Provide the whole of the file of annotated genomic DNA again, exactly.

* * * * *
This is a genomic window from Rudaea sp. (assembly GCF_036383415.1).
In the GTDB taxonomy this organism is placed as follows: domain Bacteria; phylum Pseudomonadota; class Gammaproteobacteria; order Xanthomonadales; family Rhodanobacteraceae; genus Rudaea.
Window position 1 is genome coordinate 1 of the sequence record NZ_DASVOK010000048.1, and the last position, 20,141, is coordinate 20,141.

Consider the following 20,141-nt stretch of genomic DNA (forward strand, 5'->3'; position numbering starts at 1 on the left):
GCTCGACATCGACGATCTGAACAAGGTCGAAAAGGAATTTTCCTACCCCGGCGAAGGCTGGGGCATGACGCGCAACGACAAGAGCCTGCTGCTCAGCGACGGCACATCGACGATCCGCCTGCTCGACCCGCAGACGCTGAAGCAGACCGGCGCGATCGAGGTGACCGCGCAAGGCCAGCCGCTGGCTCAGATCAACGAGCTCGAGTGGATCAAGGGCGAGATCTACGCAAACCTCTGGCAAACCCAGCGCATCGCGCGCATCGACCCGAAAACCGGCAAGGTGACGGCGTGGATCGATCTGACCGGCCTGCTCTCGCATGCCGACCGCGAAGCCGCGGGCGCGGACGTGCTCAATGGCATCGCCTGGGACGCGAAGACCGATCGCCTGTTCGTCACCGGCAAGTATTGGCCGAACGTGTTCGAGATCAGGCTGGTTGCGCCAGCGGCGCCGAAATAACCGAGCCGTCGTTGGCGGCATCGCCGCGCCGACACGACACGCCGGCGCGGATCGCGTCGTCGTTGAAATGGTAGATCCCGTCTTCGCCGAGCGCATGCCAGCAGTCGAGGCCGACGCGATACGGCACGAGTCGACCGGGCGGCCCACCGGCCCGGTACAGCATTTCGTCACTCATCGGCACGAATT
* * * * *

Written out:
This is a genomic window from Rudaea sp. (assembly GCF_036383415.1).
In the GTDB taxonomy this organism is placed as follows: domain Bacteria; phylum Pseudomonadota; class Gammaproteobacteria; order Xanthomonadales; family Rhodanobacteraceae; genus Rudaea.
Window position 1 is genome coordinate 1 of the sequence record NZ_DASVOK010000048.1, and the last position, 20,141, is coordinate 20,141.

Consider the following 20,141-nt stretch of genomic DNA (forward strand, 5'->3'; position numbering starts at 1 on the left):
GCTCGACATCGACGATCTGAACAAGGTCGAAAAGGAATTTTCCTACCCCGGCGAAGGCTGGGGCATGACGCGCAACGACAAGAGCCTGCTGCTCAGCGACGGCACATCGACGATCCGCCTGCTCGACCCGCAGACGCTGAAGCAGACCGGCGCGATCGAGGTGACCGCGCAAGGCCAGCCGCTGGCTCAGATCAACGAGCTCGAGTGGATCAAGGGCGAGATCTACGCAAACCTCTGGCAAACCCAGCGCATCGCGCGCATCGACCCGAAAACCGGCAAGGTGACGGCGTGGATCGATCTGACCGGCCTGCTCTCGCATGCCGACCGCGAAGCCGCGGGCGCGGACGTGCTCAATGGCATCGCCTGGGACGCGAAGACCGATCGCCTGTTCGTCACCGGCAAGTATTGGCCGAACGTGTTCGAGATCAGGCTGGTTGCGCCAGCGGCGCCGAAATAACCGAGCCGTCGTTGGCGGCATCGCCGCGCCGACACGACACGCCGGCGCGGATCGCGTCGTCGTTGAAATGGTAGATCCCGTCTTCGCCGAGCGCATGCCAGCAGTCGAGGCCGACGCGATACGGCACGAGTCGACCGGGCGGCCCACCGGCCCGGTACAGCATTTCGTCACTCATCGGCACGAATT